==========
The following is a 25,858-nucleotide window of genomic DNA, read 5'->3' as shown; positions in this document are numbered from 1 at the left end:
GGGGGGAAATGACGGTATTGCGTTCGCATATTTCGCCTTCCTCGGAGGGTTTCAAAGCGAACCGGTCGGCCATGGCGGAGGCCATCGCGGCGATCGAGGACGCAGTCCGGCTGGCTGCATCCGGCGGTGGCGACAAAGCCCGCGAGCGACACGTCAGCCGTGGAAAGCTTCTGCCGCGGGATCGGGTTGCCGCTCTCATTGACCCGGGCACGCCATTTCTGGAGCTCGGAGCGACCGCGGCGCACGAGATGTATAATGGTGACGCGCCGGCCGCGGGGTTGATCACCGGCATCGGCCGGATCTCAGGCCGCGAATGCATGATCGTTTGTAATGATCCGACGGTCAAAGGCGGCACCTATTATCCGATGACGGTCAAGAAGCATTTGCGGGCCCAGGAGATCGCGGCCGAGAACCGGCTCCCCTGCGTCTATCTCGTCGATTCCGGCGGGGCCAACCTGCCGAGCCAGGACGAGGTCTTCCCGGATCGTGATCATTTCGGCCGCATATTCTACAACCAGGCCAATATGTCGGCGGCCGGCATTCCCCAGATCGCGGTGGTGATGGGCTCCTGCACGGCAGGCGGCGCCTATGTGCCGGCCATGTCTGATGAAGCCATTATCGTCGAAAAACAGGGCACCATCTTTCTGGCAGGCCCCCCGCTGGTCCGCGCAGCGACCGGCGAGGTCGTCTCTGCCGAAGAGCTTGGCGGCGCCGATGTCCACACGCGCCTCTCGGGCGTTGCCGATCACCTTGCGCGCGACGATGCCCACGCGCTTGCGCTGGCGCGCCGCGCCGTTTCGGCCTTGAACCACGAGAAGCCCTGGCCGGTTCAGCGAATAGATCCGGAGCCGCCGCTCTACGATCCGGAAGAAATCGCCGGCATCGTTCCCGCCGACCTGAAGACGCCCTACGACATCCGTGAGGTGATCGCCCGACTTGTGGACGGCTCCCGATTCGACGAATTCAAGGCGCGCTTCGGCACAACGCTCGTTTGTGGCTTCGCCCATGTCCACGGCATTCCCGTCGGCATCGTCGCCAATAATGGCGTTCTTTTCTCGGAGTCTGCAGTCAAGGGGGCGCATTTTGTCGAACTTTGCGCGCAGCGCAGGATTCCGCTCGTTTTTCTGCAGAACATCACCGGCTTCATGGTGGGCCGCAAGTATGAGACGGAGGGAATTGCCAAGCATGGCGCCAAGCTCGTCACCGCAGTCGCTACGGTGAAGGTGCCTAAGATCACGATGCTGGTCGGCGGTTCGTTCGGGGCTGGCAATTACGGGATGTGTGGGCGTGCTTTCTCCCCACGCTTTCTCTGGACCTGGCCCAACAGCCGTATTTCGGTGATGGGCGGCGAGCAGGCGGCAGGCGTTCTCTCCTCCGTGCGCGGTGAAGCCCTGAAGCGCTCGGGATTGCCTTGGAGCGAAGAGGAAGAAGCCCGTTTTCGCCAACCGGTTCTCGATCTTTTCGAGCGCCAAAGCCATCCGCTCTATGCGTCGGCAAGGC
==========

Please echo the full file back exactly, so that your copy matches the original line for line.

The following is a 25,858-nucleotide window of genomic DNA, read 5'->3' as shown; positions in this document are numbered from 1 at the left end:
GGGGGGAAATGACGGTATTGCGTTCGCATATTTCGCCTTCCTCGGAGGGTTTCAAAGCGAACCGGTCGGCCATGGCGGAGGCCATCGCGGCGATCGAGGACGCAGTCCGGCTGGCTGCATCCGGCGGTGGCGACAAAGCCCGCGAGCGACACGTCAGCCGTGGAAAGCTTCTGCCGCGGGATCGGGTTGCCGCTCTCATTGACCCGGGCACGCCATTTCTGGAGCTCGGAGCGACCGCGGCGCACGAGATGTATAATGGTGACGCGCCGGCCGCGGGGTTGATCACCGGCATCGGCCGGATCTCAGGCCGCGAATGCATGATCGTTTGTAATGATCCGACGGTCAAAGGCGGCACCTATTATCCGATGACGGTCAAGAAGCATTTGCGGGCCCAGGAGATCGCGGCCGAGAACCGGCTCCCCTGCGTCTATCTCGTCGATTCCGGCGGGGCCAACCTGCCGAGCCAGGACGAGGTCTTCCCGGATCGTGATCATTTCGGCCGCATATTCTACAACCAGGCCAATATGTCGGCGGCCGGCATTCCCCAGATCGCGGTGGTGATGGGCTCCTGCACGGCAGGCGGCGCCTATGTGCCGGCCATGTCTGATGAAGCCATTATCGTCGAAAAACAGGGCACCATCTTTCTGGCAGGCCCCCCGCTGGTCCGCGCAGCGACCGGCGAGGTCGTCTCTGCCGAAGAGCTTGGCGGCGCCGATGTCCACACGCGCCTCTCGGGCGTTGCCGATCACCTTGCGCGCGACGATGCCCACGCGCTTGCGCTGGCGCGCCGCGCCGTTTCGGCCTTGAACCACGAGAAGCCCTGGCCGGTTCAGCGAATAGATCCGGAGCCGCCGCTCTACGATCCGGAAGAAATCGCCGGCATCGTTCCCGCCGACCTGAAGACGCCCTACGACATCCGTGAGGTGATCGCCCGACTTGTGGACGGCTCCCGATTCGACGAATTCAAGGCGCGCTTCGGCACAACGCTCGTTTGTGGCTTCGCCCATGTCCACGGCATTCCCGTCGGCATCGTCGCCAATAATGGCGTTCTTTTCTCGGAGTCTGCAGTCAAGGGGGCGCATTTTGTCGAACTTTGCGCGCAGCGCAGGATTCCGCTCGTTTTTCTGCAGAACATCACCGGCTTCATGGTGGGCCGCAAGTATGAGACGGAGGGAATTGCCAAGCATGGCGCCAAGCTCGTCACCGCAGTCGCTACGGTGAAGGTGCCTAAGATCACGATGCTGGTCGGCGGTTCGTTCGGGGCTGGCAATTACGGGATGTGTGGGCGTGCTTTCTCCCCACGCTTTCTCTGGACCTGGCCCAACAGCCGTATTTCGGTGATGGGCGGCGAGCAGGCGGCAGGCGTTCTCTCCTCCGTGCGCGGTGAAGCCCTGAAGCGCTCGGGATTGCCTTGGAGCGAAGAGGAAGAAGCCCGTTTTCGCCAACCGGTTCTCGATCTTTTCGAGCGCCAAAGCCATCCGCTCTATGCGTCGGCAAGGC